The Growing Impact of Towns and Cities in Google Earth

July 28 2008 / by justinelee / In association with Future Blogger.net
Category: Environment   Year: General   Rating: 3

In its effort to catalog and effectively share the world’s information, Google continues to improve its dynamic representation of earth and has now extended its reach to cities and towns.

The first time I experienced Google Earth, I was pretty impressed. Accessing satellite information, I was able to navigate most any location on the planet that I was interested in, from a bird’s eye view. Of course the first thing I did was check out my street, the homes of my past, and landmarks around my town.

Next I was introduced to Street View, a visualization composed of photos taken from automobiles that allows full 3D street navigation. It wasn’t until a few weeks ago, when Street View was at last integrated with Google Maps, that I could travel down my street take a glance at my house and my car parked neatly on the curb. That was really cool to me. I found myself wondering where I was the time the photos was taken, and being thankful they hadn’t caught me outside my house in an early morning stupor.

After some light research I found that Google isn’t just concerned with satisfying my curiosity. It has found ways to make money with this technology while expanding its functionality for important, decision-making parties.

Google introducing advanced versions of the platform with Google Earth Pro ($400/year), a collaborative tool for commercial and professional use and Google Earth Plus ($20/year) for everyday map enthusiasts. It also provides non-profit organizations with Earth Outreach, a program that allows organizations to map their projects to help engage users.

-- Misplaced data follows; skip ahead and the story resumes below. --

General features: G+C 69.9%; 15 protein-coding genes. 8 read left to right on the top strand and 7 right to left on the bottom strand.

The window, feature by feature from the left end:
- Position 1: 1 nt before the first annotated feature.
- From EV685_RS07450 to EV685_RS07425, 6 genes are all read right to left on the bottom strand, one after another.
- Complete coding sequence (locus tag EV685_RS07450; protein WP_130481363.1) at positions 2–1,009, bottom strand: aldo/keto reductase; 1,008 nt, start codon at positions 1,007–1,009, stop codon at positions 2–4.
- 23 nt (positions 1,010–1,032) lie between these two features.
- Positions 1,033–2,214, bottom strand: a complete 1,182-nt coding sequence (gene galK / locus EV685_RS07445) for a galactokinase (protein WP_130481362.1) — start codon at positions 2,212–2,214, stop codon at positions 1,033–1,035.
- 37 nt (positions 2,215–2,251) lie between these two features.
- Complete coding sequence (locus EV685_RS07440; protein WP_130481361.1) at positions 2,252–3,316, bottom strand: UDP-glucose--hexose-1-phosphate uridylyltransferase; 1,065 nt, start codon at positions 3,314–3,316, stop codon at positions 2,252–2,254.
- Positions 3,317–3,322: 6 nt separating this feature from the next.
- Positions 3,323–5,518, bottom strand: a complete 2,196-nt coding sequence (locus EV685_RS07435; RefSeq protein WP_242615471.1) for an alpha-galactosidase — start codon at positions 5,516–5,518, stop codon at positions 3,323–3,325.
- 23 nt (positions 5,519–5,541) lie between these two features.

In March 2008, Google Earth introduced Cities in 3D which is unsurprisingly a complete 3D visualization of numerous cities. To contribute to this effort, users can submit and share renditions of structures and buildings using Google’s SketchUp. The program primarily relies on city governments to submit their 3D information electronically (for free) and invites them to review the benefits.

The benefits for local governments seem rather extensive. They include: engaging the public in planning, fostering economic development, boosting tourism, simplifying navigation analysis, enhancing facilities management, supporting security and crime prevention, and facilitating emergency management.

Continue Reading

Unmanned Helicopter Can Dodge Obstacles on Ground, Rescue Your Ass

November 10 2008 / by John Heylin
Category: Technology   Year: Beyond   Rating: 1

A large problem with Unmanned Aerial Vehicles is that they cannot avoid objects such as power lines or bridges. It is for this reason UAVs are not allowed in civilian areas here in the US. That could change with new technology being developed at Carnegie Mellon University in Pittsburgh, PA. “Engineers at Carnegie Mellon University, Pittsburgh, have modified a commercial civilian UAV helicopter made by Yamaha to be able to see obstacles it encounters.” The ability to dodge objects is crucial for UAVs expecting to fly low to the ground.

The UAV can run off of maps pre-programmed into its system, or it can generate its own map by using a laser scanner built into it. This allows the prototype itself to fly up to 36kph at an altitude of 5 meters around objects in recent trials.

What does this mean for robotics?

Continue Reading